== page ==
Listed Building

Not Listed





A. Heritage assessment

MARKET OFFICE

Description

Originally the site of a cafe and roof terrace, later replaced by the market office

Approximate date of construction

1960 to 1970

Significant alterations

Significant alterations to facade, steps onto roof removed, although generally in a poor state of repair

Heritage significance NEUTRAL/NEGATIVE

Low heritage significance and a negative townscape impact

Listed Building

Not Listed



Harlow:The Story of a New Town


2 EAST GATE

Description

Originally housed Harlow Advice Centre, constructed in brown brick with a concrete colonnade

Approximate date of construction

1978

Significant alterations

Generally in a poor state of repair

Heritage significance NEGATIVE

Low heritage significance and a negative townscape impact

Listed Building

Not Listed




A. Heritage assessment

BROAD WALK NE BLOCK

Description

One of the first buildings to be completed from the Gibberd masterplan. Complete block serviced from the central area, shops at ground with office and storage above.

Approximate date of construction

1957 to 1966

Significant alterations

The buildings are generally in a poor state of repair

Heritage significance NEUTRAL

The buildings have some qualities that should be retained if they are redeveloped such as the artistic merit of rhythm, patterns

Listed Building

Not Listed



J R James Archive






A. Heritage assessment

BROAD WALK NW BLOCK

Description

One of the first buildings to be completed from the Gibberd masterplan. Block serviced from the central area, shops at ground with office and storage above.

Approximate date of construction

1957 to 1966

Significant alterations

The buildings are generally in a poor state of repair

Heritage significance NEUTRAL

The buildings have some qualities that should be retained if they are redeveloped such as the artistic merit of rhythm, patterns

Listed Building

Not Listed






A. Heritage assessment

GATEHOUSE

Description

Originally housed the head quarters for the Development Corporation.

Approximate date of construction

1963

Significant alterations

The buildings are generally in a poor state of repair

Heritage significance NEUTRAL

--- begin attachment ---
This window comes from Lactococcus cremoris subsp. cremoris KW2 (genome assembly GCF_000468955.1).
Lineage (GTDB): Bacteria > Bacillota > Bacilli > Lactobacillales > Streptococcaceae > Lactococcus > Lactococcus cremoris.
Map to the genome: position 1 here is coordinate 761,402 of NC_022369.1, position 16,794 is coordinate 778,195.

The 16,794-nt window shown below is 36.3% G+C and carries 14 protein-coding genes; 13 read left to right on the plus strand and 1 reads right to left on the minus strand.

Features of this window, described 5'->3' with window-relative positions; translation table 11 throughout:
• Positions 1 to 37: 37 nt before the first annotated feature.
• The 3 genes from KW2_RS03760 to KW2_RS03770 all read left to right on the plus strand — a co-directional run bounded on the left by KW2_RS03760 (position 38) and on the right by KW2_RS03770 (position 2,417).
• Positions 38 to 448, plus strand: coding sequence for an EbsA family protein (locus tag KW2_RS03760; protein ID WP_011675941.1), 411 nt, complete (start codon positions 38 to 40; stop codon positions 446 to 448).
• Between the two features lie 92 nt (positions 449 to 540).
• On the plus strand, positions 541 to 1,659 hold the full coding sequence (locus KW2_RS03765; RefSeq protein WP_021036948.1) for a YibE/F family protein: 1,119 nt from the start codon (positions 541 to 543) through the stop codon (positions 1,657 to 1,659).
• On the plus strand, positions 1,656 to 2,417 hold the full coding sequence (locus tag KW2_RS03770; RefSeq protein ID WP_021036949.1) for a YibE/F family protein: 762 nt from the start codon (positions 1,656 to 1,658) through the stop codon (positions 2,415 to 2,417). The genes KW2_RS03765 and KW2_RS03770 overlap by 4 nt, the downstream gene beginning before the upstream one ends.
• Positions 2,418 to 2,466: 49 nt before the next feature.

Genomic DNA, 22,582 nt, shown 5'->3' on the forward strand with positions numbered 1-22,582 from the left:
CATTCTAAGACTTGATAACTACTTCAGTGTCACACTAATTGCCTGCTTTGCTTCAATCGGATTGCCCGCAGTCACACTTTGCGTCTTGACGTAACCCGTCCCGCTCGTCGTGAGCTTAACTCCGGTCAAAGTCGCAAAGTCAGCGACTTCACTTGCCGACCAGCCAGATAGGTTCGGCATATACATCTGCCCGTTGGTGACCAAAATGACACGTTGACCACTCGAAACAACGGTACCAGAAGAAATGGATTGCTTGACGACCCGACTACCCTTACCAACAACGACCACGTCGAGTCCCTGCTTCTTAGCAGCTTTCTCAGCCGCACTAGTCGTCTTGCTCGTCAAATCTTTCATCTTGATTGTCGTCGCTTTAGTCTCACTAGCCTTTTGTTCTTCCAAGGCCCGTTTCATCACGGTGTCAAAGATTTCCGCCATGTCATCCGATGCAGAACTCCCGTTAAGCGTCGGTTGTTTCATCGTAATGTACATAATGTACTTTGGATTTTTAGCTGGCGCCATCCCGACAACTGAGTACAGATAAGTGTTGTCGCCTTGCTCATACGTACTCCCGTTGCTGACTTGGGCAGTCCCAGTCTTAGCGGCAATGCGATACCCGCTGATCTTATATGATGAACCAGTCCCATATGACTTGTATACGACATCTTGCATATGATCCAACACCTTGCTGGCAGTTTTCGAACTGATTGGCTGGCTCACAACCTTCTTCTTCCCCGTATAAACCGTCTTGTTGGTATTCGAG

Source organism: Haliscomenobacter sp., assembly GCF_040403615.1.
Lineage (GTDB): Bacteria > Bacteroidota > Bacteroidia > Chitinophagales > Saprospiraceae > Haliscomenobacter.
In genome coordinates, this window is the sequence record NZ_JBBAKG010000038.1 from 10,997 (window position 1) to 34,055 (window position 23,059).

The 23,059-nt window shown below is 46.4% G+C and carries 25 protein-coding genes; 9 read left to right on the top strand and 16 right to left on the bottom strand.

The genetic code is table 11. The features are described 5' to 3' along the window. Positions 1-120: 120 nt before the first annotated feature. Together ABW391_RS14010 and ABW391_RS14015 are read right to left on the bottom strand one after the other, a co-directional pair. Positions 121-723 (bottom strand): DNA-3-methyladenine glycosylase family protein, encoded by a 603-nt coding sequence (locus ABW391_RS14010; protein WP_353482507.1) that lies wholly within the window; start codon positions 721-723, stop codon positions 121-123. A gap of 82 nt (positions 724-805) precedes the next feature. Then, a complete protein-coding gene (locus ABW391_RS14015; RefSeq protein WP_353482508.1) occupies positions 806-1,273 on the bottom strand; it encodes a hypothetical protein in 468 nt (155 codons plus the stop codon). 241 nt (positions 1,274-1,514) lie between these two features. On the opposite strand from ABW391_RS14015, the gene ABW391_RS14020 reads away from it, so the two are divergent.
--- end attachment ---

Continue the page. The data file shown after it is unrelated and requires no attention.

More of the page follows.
The buildings have some qualities that should be retained if they are redeveloped.

Listed Building

Not Listed






A. Heritage assessment

ODEON CINEMA

Description

First cinema in Harlow Approximate date of construction 1957 to 1966

Significant alterations

Large amount of internal alterations

Heritage significance POSITIVE/NEUTRAL

Some heritage significance although in very poor state of repair

Listed Building

Not Listed







A. Heritage assessment

HARLOW LIBRARY


Description

Library on the ground floor, office and snooker club on first.

Approximate date of construction

1957 to 1966

Significant alterations

Extended in 1980 with a snooker club above. Since the building has lost many of the qualities of its original interior, and has also lost its setting which was previously open to the landscape south of the Town Centre.

Heritage significance POSITIVE/NEUTRAL

Some heritage significance, although negatively impacted by the extent of internal alterations, and the scale and close proximity of adjacent development

Listed Building

Not Listed



J R James Archive






A. Heritage assessment

REDSTONE HOUSE

Description

One of the first buildings completed upon the closure of the development corporation. Retail at ground with offices above and large covered glazed area. Originally conceived to announce the end of the Broad Walk, the space between the building and the Library has now become a bottleneck.

Approximate date of construction

1985

Heritage significance NEGATIVE

Negative impact on the southern end of the Broad Walk

Listed Building

Not Listed






A. Heritage assessment

ST PAULS HARLOW


Description

One of the first buildings to be completed from the Gibberd masterplan. A church designed by Derrick Humphreys.

"It is notable for its brightly coloured furnishings and a huge mosaic behind the altar by John Piper. An unusual feature of the church is its detached bell tower, which has an open-air pulpit facing a small paved area"

Approximate date of construction

1959

Significant alterations

Addition of block at the back of the church (east side)